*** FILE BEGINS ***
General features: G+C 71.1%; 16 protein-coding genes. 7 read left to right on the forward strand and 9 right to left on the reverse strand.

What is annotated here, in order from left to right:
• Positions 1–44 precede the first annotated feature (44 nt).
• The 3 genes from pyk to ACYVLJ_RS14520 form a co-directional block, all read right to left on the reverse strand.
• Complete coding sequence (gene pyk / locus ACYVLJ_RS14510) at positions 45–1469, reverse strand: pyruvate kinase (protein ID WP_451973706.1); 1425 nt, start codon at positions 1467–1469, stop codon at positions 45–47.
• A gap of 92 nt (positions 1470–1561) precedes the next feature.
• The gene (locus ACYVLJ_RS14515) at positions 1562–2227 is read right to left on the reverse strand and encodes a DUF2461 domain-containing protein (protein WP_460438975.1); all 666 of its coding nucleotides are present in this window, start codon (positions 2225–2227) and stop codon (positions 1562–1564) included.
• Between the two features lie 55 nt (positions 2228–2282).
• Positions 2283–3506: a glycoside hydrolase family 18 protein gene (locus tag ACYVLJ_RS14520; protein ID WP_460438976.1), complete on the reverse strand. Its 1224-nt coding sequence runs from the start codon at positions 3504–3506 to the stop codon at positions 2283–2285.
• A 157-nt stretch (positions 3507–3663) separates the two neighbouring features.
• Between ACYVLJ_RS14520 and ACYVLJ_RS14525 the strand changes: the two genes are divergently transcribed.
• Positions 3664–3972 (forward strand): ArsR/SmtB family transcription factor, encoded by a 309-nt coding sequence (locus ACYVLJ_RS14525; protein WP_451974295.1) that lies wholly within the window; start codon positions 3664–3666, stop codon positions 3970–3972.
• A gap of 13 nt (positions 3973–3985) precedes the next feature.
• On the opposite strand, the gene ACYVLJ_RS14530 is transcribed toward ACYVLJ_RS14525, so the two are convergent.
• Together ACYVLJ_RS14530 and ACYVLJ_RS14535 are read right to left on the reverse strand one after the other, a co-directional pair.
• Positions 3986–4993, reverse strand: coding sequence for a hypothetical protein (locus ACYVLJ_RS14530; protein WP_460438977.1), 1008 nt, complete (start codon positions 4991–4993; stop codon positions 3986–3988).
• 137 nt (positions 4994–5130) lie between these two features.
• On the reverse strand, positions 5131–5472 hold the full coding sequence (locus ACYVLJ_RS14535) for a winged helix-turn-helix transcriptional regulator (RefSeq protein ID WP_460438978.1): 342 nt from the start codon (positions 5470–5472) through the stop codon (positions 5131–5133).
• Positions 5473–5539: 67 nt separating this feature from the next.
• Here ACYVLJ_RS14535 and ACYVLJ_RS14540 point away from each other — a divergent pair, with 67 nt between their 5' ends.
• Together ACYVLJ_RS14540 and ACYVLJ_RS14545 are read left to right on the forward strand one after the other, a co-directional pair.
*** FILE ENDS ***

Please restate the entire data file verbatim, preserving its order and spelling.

General features: G+C 71.1%; 16 protein-coding genes. 7 read left to right on the forward strand and 9 right to left on the reverse strand.

What is annotated here, in order from left to right:
• Positions 1–44 precede the first annotated feature (44 nt).
• The 3 genes from pyk to ACYVLJ_RS14520 form a co-directional block, all read right to left on the reverse strand.
• Complete coding sequence (gene pyk / locus ACYVLJ_RS14510) at positions 45–1469, reverse strand: pyruvate kinase (protein ID WP_451973706.1); 1425 nt, start codon at positions 1467–1469, stop codon at positions 45–47.
• A gap of 92 nt (positions 1470–1561) precedes the next feature.
• The gene (locus ACYVLJ_RS14515) at positions 1562–2227 is read right to left on the reverse strand and encodes a DUF2461 domain-containing protein (protein WP_460438975.1); all 666 of its coding nucleotides are present in this window, start codon (positions 2225–2227) and stop codon (positions 1562–1564) included.
• Between the two features lie 55 nt (positions 2228–2282).
• Positions 2283–3506: a glycoside hydrolase family 18 protein gene (locus tag ACYVLJ_RS14520; protein ID WP_460438976.1), complete on the reverse strand. Its 1224-nt coding sequence runs from the start codon at positions 3504–3506 to the stop codon at positions 2283–2285.
• A 157-nt stretch (positions 3507–3663) separates the two neighbouring features.
• Between ACYVLJ_RS14520 and ACYVLJ_RS14525 the strand changes: the two genes are divergently transcribed.
• Positions 3664–3972 (forward strand): ArsR/SmtB family transcription factor, encoded by a 309-nt coding sequence (locus ACYVLJ_RS14525; protein WP_451974295.1) that lies wholly within the window; start codon positions 3664–3666, stop codon positions 3970–3972.
• A gap of 13 nt (positions 3973–3985) precedes the next feature.
• On the opposite strand, the gene ACYVLJ_RS14530 is transcribed toward ACYVLJ_RS14525, so the two are convergent.
• Together ACYVLJ_RS14530 and ACYVLJ_RS14535 are read right to left on the reverse strand one after the other, a co-directional pair.
• Positions 3986–4993, reverse strand: coding sequence for a hypothetical protein (locus ACYVLJ_RS14530; protein WP_460438977.1), 1008 nt, complete (start codon positions 4991–4993; stop codon positions 3986–3988).
• 137 nt (positions 4994–5130) lie between these two features.
• On the reverse strand, positions 5131–5472 hold the full coding sequence (locus ACYVLJ_RS14535) for a winged helix-turn-helix transcriptional regulator (RefSeq protein ID WP_460438978.1): 342 nt from the start codon (positions 5470–5472) through the stop codon (positions 5131–5133).
• Positions 5473–5539: 67 nt separating this feature from the next.
• Here ACYVLJ_RS14535 and ACYVLJ_RS14540 point away from each other — a divergent pair, with 67 nt between their 5' ends.
• Together ACYVLJ_RS14540 and ACYVLJ_RS14545 are read left to right on the forward strand one after the other, a co-directional pair.